Treacle tarts and meringue Chantilly come together with panchmela dal and Kerala fish curry in a book commemorating fifty years of cuisine at the India International Centre

On Monday’s episode of MasterChef: The Professionals, it was the turn of Adriano Zumbo to put the fear of cake mixes into the heart of the contestants. Zumbo, dubbed the ‘Dark Lord of Pastry’, is best known in Indian homes as the man behind the croquembouche, that scary tower of profiteroles topped with a web of spun sugar that in various editions of the TV franchise has been turning practised chefs into little cry babies.

Strangely, earlier in the day, browsing through a copy of Secrets from the Kitchen: Fifty Years of Culinary Experience at the India International Centre (Niyogi Books), one reads that the croquembouche has been a party favourite at the IIC for many, many years. Only, here meringues are used instead of profiteroles.

The book, brought out to coincide with the Golden Jubilee of the IIC, is a bundle of recipes compiled by Bhicoo Manekshaw, Cordon Bleu chef and food legend who passed away in April this year, who was catering consultant for the Centre for around two decades, with Vijay Thukral, executive chef at IIC.

While, of course, making achievable intimidating things like vichyssoise, paella and coq au vin and dozens of other recipes that at one time or the other have been, or are, part of the IIC menu, the book offers interesting insights into a menu that evolved by absorbing influences from the Capital’s newly adventurous cultural landscape.

Changes came in many ways; Manekshaw added an Indian and Continental plat du jour (‘for the day’) to the existing a la carte menu. Colonial influences entered, and some remained, like the mulligatawny soup and fried fish with tartare sauce that she points out to in the preface of the book. Observations and recommendations were made with respect to the food, how it was served, and how a menu should be planned. For example, “The dishes that were brought for individual baked dishes are being used to serve sauces! We have sauce boats for sauces and baking dishes for baked dishes.” Or, “Do not repeat a main ingredient. For example, if the soup is crème subarry (cream of cauliflower soup), then cauliflower should not reappear in any other course.”

Personalities brought their own influences. The potato and sesame soup became ‘Stein’s potato and sesame soup’ when IIC architect Joseph Stein fell in love with it. At a dinner for Indira Gandhi, improvisation led to naming the vacherin ‘Gateau Indira’. (The recipes are there in the book.) Kamaladevi Chattopadhyay wanted the inclusion of the traditions of the country’s smaller and lesser-known communities. So, in came the baimale kari (tender bamboo shoot curry) of the Kodavas of Coorg, sali ma gosht of the Parsis, plantain kabab and labda of Assam, and smoked pork and bamboo shoots from Mizoram.

Recipes in the book are categorised not according to courses but according to how they illustrate the Centre’s menu evolvement, with sections like ‘The Early Years’, ‘The Changes’, ‘The Indian Kitchen’, ‘The Chinese Kitchen’, ‘The South Indian Kitchen’, ‘New Ideas’ and ‘The IIC Experience’. ‘All-time favourites’ includes recipes for chilled melon and cucumber soup, vegetable terrine (also a favourite of chef Vijay), ratatouille crepes, and vegetable stroganoff, while under ‘Basic techniques and recipes’ there are bouquet garni, stocks, sauces like béchamel, hollandaise and veloute, and pastry.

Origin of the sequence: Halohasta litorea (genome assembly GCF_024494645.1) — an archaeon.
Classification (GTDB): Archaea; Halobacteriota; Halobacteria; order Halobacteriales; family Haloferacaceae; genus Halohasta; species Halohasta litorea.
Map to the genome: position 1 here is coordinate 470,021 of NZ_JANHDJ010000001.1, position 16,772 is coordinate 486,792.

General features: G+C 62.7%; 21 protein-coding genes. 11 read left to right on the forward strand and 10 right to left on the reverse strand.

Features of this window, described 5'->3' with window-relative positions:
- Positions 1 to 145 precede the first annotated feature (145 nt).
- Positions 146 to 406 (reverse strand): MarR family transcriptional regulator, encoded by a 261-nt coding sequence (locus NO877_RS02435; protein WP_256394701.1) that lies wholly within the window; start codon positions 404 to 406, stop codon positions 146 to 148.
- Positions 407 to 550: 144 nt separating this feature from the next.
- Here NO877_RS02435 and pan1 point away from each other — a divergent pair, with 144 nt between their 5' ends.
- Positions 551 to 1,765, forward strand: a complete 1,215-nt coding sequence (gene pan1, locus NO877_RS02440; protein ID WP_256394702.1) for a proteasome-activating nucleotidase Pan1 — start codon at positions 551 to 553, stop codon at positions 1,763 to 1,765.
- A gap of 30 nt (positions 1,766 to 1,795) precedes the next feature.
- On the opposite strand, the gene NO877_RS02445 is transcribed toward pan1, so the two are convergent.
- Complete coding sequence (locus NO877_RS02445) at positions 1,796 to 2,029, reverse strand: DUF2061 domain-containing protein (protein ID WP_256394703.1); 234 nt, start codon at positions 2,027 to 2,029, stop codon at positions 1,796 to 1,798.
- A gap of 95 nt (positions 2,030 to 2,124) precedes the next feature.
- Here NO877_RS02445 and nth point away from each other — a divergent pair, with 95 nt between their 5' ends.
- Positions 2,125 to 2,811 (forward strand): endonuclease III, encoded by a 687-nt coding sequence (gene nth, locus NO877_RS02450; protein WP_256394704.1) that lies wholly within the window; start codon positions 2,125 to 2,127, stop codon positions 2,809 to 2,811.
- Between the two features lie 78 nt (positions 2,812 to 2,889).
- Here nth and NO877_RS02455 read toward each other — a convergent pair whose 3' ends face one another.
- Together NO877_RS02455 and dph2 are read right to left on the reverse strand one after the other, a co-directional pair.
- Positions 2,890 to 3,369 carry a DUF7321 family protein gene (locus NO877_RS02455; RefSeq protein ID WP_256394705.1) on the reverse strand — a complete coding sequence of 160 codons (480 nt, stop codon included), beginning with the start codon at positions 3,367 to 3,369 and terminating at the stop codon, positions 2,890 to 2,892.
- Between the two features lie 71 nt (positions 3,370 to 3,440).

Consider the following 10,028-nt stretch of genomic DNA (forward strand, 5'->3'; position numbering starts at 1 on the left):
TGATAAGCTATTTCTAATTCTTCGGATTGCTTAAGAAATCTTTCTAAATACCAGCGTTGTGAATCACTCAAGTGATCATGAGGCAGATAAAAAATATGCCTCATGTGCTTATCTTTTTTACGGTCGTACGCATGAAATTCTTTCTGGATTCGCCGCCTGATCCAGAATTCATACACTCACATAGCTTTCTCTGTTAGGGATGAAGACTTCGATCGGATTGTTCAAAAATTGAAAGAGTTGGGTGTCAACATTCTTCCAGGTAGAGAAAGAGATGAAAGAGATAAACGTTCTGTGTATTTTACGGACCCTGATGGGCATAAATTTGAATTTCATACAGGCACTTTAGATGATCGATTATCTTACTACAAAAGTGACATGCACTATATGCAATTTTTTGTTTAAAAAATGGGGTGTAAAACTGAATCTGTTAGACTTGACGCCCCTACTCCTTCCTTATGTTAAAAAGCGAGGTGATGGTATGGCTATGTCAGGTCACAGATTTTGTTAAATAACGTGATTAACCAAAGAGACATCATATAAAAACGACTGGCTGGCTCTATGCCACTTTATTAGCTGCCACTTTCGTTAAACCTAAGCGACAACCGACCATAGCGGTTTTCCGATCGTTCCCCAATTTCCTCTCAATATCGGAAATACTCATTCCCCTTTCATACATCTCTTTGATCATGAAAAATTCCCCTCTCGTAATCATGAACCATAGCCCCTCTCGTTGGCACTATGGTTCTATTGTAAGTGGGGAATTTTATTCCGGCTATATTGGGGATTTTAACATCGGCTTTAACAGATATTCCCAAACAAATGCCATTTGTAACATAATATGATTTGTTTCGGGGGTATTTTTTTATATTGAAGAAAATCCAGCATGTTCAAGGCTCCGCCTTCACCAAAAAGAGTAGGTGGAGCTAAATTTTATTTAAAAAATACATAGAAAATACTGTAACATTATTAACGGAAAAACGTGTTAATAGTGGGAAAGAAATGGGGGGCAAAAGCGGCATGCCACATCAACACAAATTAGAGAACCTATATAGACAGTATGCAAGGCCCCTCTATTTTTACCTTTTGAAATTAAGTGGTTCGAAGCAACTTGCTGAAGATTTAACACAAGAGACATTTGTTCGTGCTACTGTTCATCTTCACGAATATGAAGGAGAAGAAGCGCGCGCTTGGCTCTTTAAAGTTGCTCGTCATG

Sherna Wadia, Bhicoo Manekshaw’s daughter who’s worked on editing the compilation, says, “We kept the more popular dishes, dishes that were popular when they were on the menu. Dishes that are not run-of-the-mill things like dal or masala dal.”

While pork chops, pepper steaks, tournedos Rossini were popular once, one’s not likely to find them on the IIC menu anymore. “Now, for example, they don’t serve beef and pork,” adds Wadia. “All those old recipes, which were very popular at the time, but are no longer on the menu…”

She, however, says the additions and subtractions on the menu are more reflective of the cultural microcosm and brief with which the IIC operated rather than the general leanings of the Capital’s eating-out crowd. “The whole point of IIC is to spread knowledge of different cultures of the world. That was the concept. So they started collaborations with different embassies. If there was a collaboration with the Italian embassy, and then a programme on Italian music, art, culture, they would have an Italian dinner. Then Kamaladevi Chattopadhyay was very anxious that the knowledge of the culture and traditions of the smaller traditions of India should spread. So they started with the Kodavas (of Coorg) — talks and programmes on the Kodavas and then a Kodava meal. That’s how food from different parts of India, and the world, made it to the menu.”

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